5 Reasons Veterans' Group Life Insurance Could Be a Solid Choice

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A couple of years ago, I canceled my Veterans' Group Life Insurance (VGLI) policy. If you're not familiar, VGLI is a program that allows you to buy between $10,000 and $500,000 in term life insurance when you leave the military. The maximum coverage is the same as the Servicemembers' Group Life Insurance (SGLI) coverage you carried at the end of your service.

To get the coverage, you have to apply within one year and 120 days of leaving the military. You can apply online with the Office of Servicemembers' Group Life Insurance (OSGLI) or by filling out the Department of Veterans Affairs' Form SGLV 8714 to sign up.

Now, back to my journey with VGLI. It served me well for about 15 years, but after consulting with my wife, we decided the juice was no longer worth the squeeze. However, getting rid of VGLI didn't mean taking it in the first place was a mistake; rather, we just decided we no longer need it today. That got me thinking:

At certain times and in certain situations, VGLI might work for you and your family like it did for us. Here are five situations in which that might be the case:

1. You Procrastinated

If you're healthy, you may get more cost-effective coverage in the life insurance marketplace. However, that process can take some time, and if you didn't start early, VGLI can provide an easy way to ensure you don't have a gap in your life insurance coverage, even if you later swap it for a more cost-effective option. One of the nice things about VGLI is that you can get the coverage you need to replace Servicemembers' Group Life Insurance (SGLI) without any medical questions or review. There's only one catch: You have to apply for the coverage within 240 days after separating from service.

2. Your Service Came at a Cost

I've met very few veterans who navigated military service without some wear and tear, both physically and mentally. As mentioned above, VGLI offers coverage to replace SGLI without medical questions, and this may be very helpful if you would struggle to get cost-effective coverage in the marketplace for any number of reasons. Later on, you can convert VGLI coverage to a permanent life insurance policy through participating carriers without proof that you are in good health.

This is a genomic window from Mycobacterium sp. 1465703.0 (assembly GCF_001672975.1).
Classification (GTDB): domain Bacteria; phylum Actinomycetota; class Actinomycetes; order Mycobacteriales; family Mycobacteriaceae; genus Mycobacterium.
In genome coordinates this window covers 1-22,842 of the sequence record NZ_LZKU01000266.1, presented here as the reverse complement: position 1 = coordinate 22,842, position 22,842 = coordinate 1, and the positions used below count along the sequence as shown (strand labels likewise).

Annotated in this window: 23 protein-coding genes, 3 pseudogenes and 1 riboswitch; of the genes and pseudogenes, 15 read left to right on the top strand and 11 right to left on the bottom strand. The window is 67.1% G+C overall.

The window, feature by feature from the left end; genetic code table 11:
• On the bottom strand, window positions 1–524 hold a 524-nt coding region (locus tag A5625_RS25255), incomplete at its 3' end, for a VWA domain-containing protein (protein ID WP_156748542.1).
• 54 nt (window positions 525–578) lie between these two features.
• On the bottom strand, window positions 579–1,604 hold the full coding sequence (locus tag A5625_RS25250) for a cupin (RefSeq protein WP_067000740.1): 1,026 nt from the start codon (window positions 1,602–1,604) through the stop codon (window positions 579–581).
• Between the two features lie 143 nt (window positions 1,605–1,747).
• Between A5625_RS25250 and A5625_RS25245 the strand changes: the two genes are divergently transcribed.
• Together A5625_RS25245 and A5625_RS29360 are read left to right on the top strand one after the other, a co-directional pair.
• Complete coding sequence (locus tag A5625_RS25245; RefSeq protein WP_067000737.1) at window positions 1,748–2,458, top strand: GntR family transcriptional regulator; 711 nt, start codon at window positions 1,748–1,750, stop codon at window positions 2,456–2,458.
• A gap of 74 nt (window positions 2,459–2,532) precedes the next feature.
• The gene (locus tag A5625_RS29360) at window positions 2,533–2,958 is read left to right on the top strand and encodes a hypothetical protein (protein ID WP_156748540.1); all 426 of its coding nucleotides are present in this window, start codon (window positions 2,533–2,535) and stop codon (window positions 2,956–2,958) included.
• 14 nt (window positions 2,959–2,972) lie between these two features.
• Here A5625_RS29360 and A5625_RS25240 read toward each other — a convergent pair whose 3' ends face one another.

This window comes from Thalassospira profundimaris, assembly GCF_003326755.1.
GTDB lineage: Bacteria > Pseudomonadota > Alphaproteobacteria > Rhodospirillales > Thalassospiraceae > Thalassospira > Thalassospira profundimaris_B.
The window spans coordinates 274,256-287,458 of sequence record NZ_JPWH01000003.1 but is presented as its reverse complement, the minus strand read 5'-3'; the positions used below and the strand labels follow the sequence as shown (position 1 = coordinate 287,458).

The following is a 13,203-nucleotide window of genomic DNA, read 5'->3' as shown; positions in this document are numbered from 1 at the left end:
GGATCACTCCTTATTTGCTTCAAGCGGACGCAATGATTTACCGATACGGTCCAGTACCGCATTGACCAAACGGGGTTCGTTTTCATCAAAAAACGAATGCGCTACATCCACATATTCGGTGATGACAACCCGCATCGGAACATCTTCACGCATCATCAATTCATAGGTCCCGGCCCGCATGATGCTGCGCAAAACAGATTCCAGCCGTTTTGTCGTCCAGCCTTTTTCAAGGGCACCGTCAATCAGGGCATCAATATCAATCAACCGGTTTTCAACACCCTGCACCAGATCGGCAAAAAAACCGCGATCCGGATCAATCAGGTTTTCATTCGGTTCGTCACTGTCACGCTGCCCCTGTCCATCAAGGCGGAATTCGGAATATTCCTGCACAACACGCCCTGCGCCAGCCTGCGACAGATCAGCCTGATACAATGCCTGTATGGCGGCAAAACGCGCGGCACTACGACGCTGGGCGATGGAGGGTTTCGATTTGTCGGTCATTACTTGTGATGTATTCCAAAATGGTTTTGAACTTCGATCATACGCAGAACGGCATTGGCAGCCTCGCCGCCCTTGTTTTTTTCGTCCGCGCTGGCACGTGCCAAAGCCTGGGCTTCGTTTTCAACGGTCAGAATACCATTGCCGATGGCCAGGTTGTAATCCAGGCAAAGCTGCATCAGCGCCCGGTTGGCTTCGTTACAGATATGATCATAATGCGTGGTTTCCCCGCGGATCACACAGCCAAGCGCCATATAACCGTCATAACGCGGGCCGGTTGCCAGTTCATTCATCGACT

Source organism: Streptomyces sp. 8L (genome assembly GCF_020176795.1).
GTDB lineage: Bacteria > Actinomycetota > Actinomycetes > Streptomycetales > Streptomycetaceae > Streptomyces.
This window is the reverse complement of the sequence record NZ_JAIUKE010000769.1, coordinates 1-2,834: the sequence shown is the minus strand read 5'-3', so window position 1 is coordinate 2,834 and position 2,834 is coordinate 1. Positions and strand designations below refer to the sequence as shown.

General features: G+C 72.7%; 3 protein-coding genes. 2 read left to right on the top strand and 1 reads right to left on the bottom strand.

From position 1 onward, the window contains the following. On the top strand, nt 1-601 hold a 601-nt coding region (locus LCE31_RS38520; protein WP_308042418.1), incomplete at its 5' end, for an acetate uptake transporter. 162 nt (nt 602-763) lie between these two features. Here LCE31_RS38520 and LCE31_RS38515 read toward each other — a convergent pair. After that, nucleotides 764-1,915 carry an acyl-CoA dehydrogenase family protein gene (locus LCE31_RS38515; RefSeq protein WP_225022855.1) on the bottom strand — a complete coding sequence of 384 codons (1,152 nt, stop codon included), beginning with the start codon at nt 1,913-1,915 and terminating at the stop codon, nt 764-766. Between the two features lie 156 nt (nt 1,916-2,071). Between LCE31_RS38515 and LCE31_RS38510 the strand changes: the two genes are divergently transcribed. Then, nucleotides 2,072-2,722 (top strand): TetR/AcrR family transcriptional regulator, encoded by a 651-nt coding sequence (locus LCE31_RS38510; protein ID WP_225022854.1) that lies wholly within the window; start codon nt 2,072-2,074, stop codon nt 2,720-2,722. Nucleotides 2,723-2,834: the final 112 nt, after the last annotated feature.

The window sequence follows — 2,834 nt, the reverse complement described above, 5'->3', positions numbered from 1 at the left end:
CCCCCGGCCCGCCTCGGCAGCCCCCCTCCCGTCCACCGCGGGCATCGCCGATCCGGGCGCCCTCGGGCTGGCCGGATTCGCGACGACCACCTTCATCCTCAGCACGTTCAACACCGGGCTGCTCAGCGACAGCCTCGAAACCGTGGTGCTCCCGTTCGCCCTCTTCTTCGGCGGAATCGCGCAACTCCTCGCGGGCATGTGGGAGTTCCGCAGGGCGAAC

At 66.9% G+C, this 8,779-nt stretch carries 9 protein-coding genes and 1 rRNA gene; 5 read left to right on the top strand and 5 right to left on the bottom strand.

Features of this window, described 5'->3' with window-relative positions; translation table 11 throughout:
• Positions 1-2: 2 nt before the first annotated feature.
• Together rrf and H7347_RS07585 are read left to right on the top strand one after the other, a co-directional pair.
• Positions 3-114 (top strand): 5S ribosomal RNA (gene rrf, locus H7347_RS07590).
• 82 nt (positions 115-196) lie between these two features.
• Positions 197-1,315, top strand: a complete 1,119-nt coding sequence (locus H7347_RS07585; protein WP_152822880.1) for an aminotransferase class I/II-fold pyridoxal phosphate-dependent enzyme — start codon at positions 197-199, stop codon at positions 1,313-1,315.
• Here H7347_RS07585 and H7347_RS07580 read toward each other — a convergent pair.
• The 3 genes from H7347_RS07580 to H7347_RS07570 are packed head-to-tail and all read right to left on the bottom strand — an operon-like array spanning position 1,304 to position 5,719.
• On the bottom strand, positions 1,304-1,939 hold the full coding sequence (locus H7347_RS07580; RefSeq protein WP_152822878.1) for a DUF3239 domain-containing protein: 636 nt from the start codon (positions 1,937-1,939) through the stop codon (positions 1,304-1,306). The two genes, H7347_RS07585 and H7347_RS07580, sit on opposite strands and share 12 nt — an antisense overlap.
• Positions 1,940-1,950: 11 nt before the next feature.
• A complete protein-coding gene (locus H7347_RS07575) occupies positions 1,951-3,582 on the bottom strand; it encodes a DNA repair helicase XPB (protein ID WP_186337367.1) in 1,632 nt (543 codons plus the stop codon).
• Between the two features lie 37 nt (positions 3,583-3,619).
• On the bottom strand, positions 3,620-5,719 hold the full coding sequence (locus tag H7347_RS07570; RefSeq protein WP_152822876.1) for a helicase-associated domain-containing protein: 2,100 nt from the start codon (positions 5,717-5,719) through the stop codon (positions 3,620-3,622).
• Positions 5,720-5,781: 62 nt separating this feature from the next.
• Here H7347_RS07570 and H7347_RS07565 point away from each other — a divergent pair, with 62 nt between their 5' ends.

3. You Use Tobacco

One reason you may struggle to get cost-effective coverage is that tobacco users typically pay dramatically more for their life insurance. Even though VGLI premiums increase over time -- every five years as you hit age 35, 40, etc. -- if you use tobacco, they may be competitive for you over the long haul.

4. You Anticipate Needing Coverage for Only a Limited Time

VGLI can be very cost effective -- until it's not. As I noted, the cost goes up in five-year bands. To give you a sense of how it works, $500,000 of VGLI coverage for a veteran under age 30 costs $35 per month. However, for a 55- to 59-year-old, the price jumps to $300 per month, and in the 65-69 age band, it's $735. My point is simply this: If you assess your overall financial and family situation and anticipate needing life insurance coverage until, say, age 50, VGLI could work well for you.

5. You Want Options

You can quickly fill out a VGLI application and get the coverage. If you need a quick solution without a big commitment, do it. The good news is that if you find a more cost-effective solution or no longer need the coverage, you can cancel your VGLI by visiting the OSGLI website or even with a quick phone call.

Life insurance is a key component of your overall financial game plan. As you make the move to civilian life, evaluate your options and ensure you continue to protect the ones you love.

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